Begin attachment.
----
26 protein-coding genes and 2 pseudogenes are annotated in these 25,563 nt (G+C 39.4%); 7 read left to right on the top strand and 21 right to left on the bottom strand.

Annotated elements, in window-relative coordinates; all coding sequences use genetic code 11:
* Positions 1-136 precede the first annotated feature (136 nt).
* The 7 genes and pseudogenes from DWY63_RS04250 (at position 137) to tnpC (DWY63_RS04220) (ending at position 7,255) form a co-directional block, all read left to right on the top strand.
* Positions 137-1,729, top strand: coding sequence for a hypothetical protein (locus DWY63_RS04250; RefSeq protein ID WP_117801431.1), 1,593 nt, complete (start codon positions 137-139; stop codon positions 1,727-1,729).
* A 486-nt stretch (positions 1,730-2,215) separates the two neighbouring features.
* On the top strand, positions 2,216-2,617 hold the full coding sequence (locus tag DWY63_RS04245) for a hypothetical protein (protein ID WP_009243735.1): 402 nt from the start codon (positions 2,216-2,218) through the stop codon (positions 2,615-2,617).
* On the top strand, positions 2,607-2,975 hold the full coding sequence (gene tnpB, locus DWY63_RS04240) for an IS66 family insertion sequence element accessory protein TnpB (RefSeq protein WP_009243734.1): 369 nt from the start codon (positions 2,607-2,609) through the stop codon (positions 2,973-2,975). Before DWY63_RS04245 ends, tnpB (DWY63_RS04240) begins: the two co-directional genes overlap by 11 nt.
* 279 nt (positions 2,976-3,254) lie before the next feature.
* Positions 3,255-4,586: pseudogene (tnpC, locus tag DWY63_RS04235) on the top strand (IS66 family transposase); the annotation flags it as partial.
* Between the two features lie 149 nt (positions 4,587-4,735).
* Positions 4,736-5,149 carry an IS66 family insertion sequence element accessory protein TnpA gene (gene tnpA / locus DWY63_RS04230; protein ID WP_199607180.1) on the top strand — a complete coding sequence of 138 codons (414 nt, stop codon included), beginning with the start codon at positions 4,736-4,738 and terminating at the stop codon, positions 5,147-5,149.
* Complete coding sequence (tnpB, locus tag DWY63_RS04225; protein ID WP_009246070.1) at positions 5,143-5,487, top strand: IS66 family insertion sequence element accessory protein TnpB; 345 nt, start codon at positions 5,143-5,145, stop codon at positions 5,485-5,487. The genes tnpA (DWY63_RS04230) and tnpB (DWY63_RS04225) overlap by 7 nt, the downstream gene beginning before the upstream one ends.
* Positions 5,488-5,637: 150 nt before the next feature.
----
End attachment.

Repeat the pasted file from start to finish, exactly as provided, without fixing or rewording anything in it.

26 protein-coding genes and 2 pseudogenes are annotated in these 25,563 nt (G+C 39.4%); 7 read left to right on the top strand and 21 right to left on the bottom strand.

Annotated elements, in window-relative coordinates; all coding sequences use genetic code 11:
* Positions 1-136 precede the first annotated feature (136 nt).
* The 7 genes and pseudogenes from DWY63_RS04250 (at position 137) to tnpC (DWY63_RS04220) (ending at position 7,255) form a co-directional block, all read left to right on the top strand.
* Positions 137-1,729, top strand: coding sequence for a hypothetical protein (locus DWY63_RS04250; RefSeq protein ID WP_117801431.1), 1,593 nt, complete (start codon positions 137-139; stop codon positions 1,727-1,729).
* A 486-nt stretch (positions 1,730-2,215) separates the two neighbouring features.
* On the top strand, positions 2,216-2,617 hold the full coding sequence (locus tag DWY63_RS04245) for a hypothetical protein (protein ID WP_009243735.1): 402 nt from the start codon (positions 2,216-2,218) through the stop codon (positions 2,615-2,617).
* On the top strand, positions 2,607-2,975 hold the full coding sequence (gene tnpB, locus DWY63_RS04240) for an IS66 family insertion sequence element accessory protein TnpB (RefSeq protein WP_009243734.1): 369 nt from the start codon (positions 2,607-2,609) through the stop codon (positions 2,973-2,975). Before DWY63_RS04245 ends, tnpB (DWY63_RS04240) begins: the two co-directional genes overlap by 11 nt.
* 279 nt (positions 2,976-3,254) lie before the next feature.
* Positions 3,255-4,586: pseudogene (tnpC, locus tag DWY63_RS04235) on the top strand (IS66 family transposase); the annotation flags it as partial.
* Between the two features lie 149 nt (positions 4,587-4,735).
* Positions 4,736-5,149 carry an IS66 family insertion sequence element accessory protein TnpA gene (gene tnpA / locus DWY63_RS04230; protein ID WP_199607180.1) on the top strand — a complete coding sequence of 138 codons (414 nt, stop codon included), beginning with the start codon at positions 4,736-4,738 and terminating at the stop codon, positions 5,147-5,149.
* Complete coding sequence (tnpB, locus tag DWY63_RS04225; protein ID WP_009246070.1) at positions 5,143-5,487, top strand: IS66 family insertion sequence element accessory protein TnpB; 345 nt, start codon at positions 5,143-5,145, stop codon at positions 5,485-5,487. The genes tnpA (DWY63_RS04230) and tnpB (DWY63_RS04225) overlap by 7 nt, the downstream gene beginning before the upstream one ends.
* Positions 5,488-5,637: 150 nt before the next feature.